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shameless pleading

Vim and Vigor

But is taken, so don’t bother.

Dear Word Detective: Why does “vim” only exist with “vigor”? Can we change that? — Joe.

Well, you’re welcome to try. After all, language is a true democracy, a rare bird these days. Anyone can put a word or phrase to a vote simply by using it and convincing other folks to take it for a spin. That’s how, after all, we ended up with such creations as “ginormous” and the appending of “2.0” to all sorts of silly things (Web 2.0, Business 2.0, Clumping Cat Litter 2.0, et al.). So go for it — get out there and use “vim” by itself at every opportunity. I should warn you, however, that it’s much easier to launch a new usage than to sink an old one, so I wouldn’t waste time ranting against the “vim and vigor” pairing. Back in the early 18th century, Jonathan Swift, master satirist and author of Gulliver’s Travels, did his best to abolish a long list of words he disliked, including “mob,” “sham,” “banter,” bully” and “bubble.” As usual, the “mob” wasn’t listening.

While it’s true that “vim” is today almost always encountered bolted to “vigor” in the cliche “vim and vigor,” that’s apparently a relatively recent development. The Oxford English Dictionary (OED), in fact, doesn’t contain a single print citation for “vim and vigor,” although a Google search, as of today, produces more than 55,000 results. Judging from what I’ve found poking around in a number of places, “vim and vigor” seems to have become truly popular only in the late 19th century. The secret of the success of “vim and vigor” as a cliche is, of course, its alliteration, the repetition of that initial “v.”

It would have been difficult for “vim and vigor” to have been a hit much earlier than the latter half of the 1800s, because the word “vim” itself didn’t appear until 1843 (the earliest citation found by the folks at the OED). There are two schools of thought about the origins of “vim,” which means “enthusiasm, energy, and liveliness.” The classier of the two theories traces it to the Latin “vim,” the accusative singular form of the noun “vis,” meaning “strength” or “energy.” The more plebeian theory suggests that “vim” is onomatopoeic in origin, i.e., “vim” just sounds like something being revved up. I tend to think that if “vim” had a Latin origin it would have showed up a bit earlier, but, in any case, the use of “vim” all by itself was common in the 19th century (“He fought well and with a vim that I have never seen equaled,” 1894).

One reason we were able to get along without “vim” until the mid-18th century is that we already had “vigor,” and the two words are considered synonyms by most dictionaries. “Vigor” does have more elaborated meanings (such as “in vigor” used in a legal context to mean “in force”), but the basic sense underlying all such specialized meanings of “vigor” is “physical, mental or moral strength, vitality and enthusiasm,” which is about as close to “vim” as you can get without stepping on its toes. “Vigor” had quite a head start on “vim,” however, first appearing in English around 1300, drawn, via Old French, from the Latin “vigere,” meaning “to be lively, to thrive.”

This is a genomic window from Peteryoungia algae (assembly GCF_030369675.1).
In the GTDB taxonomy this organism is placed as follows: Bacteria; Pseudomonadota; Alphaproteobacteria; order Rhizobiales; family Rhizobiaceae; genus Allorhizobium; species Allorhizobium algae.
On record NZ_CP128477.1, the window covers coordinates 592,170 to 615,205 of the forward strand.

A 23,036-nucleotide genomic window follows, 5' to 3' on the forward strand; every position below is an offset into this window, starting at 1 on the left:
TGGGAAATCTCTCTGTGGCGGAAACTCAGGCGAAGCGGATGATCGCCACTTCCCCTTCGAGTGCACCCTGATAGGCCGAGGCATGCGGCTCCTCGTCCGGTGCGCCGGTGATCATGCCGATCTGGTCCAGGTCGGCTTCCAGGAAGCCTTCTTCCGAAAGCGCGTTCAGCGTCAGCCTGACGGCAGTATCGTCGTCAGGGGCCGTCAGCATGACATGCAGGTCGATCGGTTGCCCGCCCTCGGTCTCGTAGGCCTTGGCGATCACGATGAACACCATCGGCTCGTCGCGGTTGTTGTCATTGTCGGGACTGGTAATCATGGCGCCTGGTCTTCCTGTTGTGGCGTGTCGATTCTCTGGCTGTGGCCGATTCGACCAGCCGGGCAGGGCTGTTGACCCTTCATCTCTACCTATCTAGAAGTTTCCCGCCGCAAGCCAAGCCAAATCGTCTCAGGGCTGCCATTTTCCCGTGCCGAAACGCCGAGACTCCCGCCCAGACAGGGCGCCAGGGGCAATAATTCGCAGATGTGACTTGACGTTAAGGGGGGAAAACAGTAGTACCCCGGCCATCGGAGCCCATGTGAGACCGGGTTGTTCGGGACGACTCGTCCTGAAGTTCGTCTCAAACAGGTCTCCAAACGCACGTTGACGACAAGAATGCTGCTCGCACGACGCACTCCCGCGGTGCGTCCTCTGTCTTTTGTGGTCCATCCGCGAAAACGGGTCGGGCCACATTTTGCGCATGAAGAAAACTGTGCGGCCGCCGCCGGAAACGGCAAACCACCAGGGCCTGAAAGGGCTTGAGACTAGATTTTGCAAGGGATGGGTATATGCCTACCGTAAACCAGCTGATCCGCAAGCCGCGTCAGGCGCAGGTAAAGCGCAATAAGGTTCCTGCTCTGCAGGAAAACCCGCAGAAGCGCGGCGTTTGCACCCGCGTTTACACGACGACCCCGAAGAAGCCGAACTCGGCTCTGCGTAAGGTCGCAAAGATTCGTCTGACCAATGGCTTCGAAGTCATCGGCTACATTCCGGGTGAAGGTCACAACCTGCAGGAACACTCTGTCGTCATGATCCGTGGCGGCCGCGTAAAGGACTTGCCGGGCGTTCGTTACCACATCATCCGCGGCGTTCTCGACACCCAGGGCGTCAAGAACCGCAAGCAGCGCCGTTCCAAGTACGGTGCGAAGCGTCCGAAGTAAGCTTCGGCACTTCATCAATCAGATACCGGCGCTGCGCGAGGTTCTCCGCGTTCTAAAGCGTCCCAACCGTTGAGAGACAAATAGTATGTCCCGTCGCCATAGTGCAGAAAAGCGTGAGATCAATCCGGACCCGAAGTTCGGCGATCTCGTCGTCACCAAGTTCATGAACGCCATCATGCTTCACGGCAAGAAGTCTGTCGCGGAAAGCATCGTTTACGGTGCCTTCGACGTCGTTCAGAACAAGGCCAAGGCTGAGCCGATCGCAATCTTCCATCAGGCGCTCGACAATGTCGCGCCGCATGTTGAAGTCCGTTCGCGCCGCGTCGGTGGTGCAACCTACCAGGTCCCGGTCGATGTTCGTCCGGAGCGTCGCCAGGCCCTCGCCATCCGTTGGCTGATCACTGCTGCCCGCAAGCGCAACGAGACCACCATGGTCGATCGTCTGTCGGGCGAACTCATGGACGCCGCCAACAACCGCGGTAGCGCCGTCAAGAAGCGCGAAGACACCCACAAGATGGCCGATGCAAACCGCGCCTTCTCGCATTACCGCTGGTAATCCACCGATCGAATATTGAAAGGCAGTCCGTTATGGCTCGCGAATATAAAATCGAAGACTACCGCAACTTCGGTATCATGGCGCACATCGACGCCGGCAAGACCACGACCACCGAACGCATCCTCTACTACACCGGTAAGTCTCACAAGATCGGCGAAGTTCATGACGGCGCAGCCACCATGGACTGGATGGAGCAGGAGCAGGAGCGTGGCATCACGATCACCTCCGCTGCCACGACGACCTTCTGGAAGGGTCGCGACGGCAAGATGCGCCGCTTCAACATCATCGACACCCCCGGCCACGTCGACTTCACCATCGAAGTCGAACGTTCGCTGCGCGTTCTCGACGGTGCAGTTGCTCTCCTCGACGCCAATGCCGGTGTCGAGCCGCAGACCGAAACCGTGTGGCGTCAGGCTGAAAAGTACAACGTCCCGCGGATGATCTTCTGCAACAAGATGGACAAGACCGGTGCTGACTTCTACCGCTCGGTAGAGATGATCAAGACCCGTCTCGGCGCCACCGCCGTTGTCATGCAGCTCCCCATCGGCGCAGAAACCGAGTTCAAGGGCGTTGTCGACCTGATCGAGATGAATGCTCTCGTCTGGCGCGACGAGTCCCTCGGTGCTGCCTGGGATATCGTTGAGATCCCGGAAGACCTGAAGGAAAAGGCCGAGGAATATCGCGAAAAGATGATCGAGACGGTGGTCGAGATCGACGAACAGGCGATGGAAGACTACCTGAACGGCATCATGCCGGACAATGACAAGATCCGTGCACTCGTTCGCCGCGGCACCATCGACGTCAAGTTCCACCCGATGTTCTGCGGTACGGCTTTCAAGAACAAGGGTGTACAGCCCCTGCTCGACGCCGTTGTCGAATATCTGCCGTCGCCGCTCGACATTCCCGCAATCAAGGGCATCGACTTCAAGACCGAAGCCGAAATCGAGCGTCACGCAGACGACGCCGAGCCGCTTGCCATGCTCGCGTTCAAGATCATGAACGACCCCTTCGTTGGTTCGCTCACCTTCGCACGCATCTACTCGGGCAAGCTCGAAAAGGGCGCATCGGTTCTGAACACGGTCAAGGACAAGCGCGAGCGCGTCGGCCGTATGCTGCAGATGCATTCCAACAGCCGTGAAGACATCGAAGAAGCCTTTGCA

So, by all means, feel free to leave “vigor” at home and boldly use the naked “vim” in conversation. Just be prepared for the inevitable “What does that really mean, anyway?”

3 comments to Vim and Vigor

  • Bob George

    Beautifully stated and well written. Thank you.

  • Karl

    If we may continue this thread of thought, what nuance differences can you elaborate toward – vim versus verve?

  • Here’s probably the secret to why “vim” didn’t show up earlier despite its Latin origins.

    First of all, if you were trying to inflect the noun as it would appear in a Latin phrase as the object of “full of,” you would get the ablative case “vi” as opposed to the accusative “vim.” But nobody ever said “full of vi and vigor.” Instead, when a Latin word is used in an English sentence, it is standard practice to use the nominative case.

    If you Google the expression using the nominative case, “vis and vigor,” you get a fairly respectable number of results, most of which are from the 19th century or thereabouts. So what happened during the course of the 19th century to change “vis and vigor” to “vim and vigor”?

    Here’s where it gets interesting. Say the older form aloud and you will suddenly realize that a corruption of that phrase was probably the origin of the saying “full of piss and vinegar,” which is not attested in writing prior to the 20th century. It’s highly likely that the more educated people of the 19th century were appalled by the corrupted version of the phrase they were hearing from the unlettered masses, and tacitly agreed to use the accusative “vim” instead to avoid any misunderstandings.

    Brand new theory AFAIK, but seems pretty convincing.

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